Letter to the Editor (10/18/19)

Minnesota’s minority population is rapidly growing. Since 2010, the black community has jumped 31 percent, the Hispanic population 20 percent and the Asian population 30 percent. The Gustavus student body will continue to diversify along with Minnesota. Now more than ever. minority professors and staff are a necessity in our diverse world. They are important not just in the places that encourage diversity, but also in places that promote psychology research, writing, and most importantly administration offices. You have professors and co-workers that look like you, shouldn’t that be the same for everyone?

I am not here to bash the administration due to low minority representation. I wish to clearly state that having minority representation benefits students of every background. Stereotypes are minimized along with microaggressions seen and felt on campus. Students of color are constantly singled out in the classroom because it is assumed they fit the scenario of violence by professors. One person of color is not responsible for speaking on behalf of the entire brown community. Lastly, all students acquire cultural awareness, not through textbooks, via face to face contact. Every career will have intercultural interaction, the path towards our students’ successful future starts here.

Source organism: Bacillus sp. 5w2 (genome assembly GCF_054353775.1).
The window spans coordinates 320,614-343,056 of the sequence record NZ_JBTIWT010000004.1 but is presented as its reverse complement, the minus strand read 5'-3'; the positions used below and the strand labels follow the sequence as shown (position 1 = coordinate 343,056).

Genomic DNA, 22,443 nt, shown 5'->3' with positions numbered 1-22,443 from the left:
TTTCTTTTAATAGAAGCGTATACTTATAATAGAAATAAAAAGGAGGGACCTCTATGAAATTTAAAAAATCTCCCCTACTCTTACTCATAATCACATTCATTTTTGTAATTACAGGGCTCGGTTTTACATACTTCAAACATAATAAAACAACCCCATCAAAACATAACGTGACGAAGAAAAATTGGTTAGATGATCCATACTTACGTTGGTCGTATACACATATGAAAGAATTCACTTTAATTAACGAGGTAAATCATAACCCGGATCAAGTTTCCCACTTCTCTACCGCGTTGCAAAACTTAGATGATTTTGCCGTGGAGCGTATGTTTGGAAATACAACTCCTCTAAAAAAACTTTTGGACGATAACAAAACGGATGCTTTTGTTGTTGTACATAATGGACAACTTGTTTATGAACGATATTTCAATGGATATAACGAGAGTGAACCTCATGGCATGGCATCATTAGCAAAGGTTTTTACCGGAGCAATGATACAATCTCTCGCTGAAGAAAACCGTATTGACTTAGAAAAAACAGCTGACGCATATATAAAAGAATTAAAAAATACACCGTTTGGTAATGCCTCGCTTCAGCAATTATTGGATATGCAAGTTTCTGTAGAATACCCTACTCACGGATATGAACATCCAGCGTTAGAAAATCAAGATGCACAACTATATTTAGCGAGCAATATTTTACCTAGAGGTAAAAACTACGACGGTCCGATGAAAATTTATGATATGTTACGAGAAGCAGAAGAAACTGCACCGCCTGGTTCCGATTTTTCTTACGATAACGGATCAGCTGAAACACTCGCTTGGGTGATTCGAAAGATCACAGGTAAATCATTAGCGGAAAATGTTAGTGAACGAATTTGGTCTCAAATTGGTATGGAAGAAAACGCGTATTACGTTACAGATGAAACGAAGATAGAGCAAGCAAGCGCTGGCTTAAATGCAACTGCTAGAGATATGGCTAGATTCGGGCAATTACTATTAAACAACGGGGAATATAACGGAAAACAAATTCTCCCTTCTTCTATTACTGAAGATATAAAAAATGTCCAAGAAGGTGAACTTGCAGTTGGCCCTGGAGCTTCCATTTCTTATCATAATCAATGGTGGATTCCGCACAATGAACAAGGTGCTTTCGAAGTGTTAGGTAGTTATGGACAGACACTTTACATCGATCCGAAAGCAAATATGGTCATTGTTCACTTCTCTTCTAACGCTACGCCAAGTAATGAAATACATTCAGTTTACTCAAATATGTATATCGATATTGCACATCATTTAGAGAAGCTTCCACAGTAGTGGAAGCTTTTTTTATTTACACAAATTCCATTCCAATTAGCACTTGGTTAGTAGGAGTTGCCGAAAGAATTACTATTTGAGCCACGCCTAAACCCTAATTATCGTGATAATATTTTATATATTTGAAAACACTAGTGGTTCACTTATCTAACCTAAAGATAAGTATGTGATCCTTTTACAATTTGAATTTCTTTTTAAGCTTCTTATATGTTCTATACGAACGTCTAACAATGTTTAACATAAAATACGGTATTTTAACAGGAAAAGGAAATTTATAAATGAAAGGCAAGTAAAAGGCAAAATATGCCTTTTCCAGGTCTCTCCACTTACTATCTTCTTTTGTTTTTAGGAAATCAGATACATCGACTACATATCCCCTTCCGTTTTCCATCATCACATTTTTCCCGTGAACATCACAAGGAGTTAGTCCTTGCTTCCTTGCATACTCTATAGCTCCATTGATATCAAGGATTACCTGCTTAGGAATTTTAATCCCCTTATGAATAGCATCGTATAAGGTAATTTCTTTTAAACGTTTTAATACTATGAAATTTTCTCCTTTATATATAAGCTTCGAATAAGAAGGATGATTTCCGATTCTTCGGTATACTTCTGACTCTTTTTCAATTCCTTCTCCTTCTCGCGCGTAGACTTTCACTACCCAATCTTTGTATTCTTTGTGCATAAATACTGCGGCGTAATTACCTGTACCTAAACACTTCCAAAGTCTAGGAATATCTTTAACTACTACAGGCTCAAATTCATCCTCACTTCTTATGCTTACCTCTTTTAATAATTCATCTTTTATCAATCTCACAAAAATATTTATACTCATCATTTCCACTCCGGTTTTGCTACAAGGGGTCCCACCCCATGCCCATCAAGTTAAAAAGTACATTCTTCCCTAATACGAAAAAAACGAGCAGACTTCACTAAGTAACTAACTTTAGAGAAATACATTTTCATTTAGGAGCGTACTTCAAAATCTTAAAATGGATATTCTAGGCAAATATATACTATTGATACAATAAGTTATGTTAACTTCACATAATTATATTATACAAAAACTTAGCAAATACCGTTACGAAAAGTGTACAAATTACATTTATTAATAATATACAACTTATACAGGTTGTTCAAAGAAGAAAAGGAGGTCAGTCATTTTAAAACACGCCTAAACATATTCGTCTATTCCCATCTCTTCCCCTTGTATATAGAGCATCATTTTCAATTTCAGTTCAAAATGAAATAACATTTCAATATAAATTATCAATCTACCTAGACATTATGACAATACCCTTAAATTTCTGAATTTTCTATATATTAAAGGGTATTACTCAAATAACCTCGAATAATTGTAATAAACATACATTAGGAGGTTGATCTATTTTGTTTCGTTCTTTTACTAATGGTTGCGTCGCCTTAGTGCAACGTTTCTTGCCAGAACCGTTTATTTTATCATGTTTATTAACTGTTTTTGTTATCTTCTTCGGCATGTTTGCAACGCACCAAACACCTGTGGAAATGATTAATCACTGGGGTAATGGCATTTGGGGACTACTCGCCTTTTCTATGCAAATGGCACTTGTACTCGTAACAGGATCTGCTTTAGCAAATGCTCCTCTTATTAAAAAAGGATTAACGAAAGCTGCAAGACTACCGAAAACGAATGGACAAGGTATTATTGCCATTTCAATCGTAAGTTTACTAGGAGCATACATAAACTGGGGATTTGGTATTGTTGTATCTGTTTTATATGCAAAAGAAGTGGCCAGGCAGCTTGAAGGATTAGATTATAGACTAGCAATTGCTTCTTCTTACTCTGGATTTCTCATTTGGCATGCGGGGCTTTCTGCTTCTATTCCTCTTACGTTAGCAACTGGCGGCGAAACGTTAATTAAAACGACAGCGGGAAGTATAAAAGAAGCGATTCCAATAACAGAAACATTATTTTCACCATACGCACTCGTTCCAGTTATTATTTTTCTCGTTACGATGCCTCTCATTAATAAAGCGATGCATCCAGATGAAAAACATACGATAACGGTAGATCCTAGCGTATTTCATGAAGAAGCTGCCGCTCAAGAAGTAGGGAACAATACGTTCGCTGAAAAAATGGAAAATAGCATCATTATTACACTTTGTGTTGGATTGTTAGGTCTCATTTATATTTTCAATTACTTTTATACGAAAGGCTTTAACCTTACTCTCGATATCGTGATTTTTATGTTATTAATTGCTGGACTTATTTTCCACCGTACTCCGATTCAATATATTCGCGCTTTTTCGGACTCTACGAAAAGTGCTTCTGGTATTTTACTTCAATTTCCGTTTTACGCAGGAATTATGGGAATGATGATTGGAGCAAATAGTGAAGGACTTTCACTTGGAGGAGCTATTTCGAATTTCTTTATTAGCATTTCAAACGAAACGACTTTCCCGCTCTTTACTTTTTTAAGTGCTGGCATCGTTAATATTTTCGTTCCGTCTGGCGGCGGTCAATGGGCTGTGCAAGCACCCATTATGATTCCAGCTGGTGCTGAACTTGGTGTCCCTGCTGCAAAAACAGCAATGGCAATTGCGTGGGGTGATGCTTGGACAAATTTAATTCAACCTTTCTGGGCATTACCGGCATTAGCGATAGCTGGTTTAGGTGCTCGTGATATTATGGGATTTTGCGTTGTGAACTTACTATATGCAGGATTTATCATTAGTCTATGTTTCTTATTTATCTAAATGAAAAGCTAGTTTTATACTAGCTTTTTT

I am not here to bash the wonderful professors Gustavus has welcomed into the community. I want to shed light on the problems faced by students of color because there isn’t enough representation. I understand a smaller proportion of students of color are showing less interest in teaching and leaving the profession sooner. Or, professors of color wish to not continue teaching in the state of Minnesota.

Certainly, it will take time to have professors who resemble the diverse student body but efforts need to be made. Efforts should not just done by minorities, but the entire Gustavus community. I want to ensure future generations get the opportunity to be taught by someone who parallels them. My purpose is to spark a conversation amongst the Gustavus community that will involve all voices. Have students sit in on meetings surrounding recruitment process. This has become a community problem.

Just because I missed out, doesn’t mean future students have to as well.

I am an African-American junior attending Gustavus Adolphus College, a predomi- nantly white institution.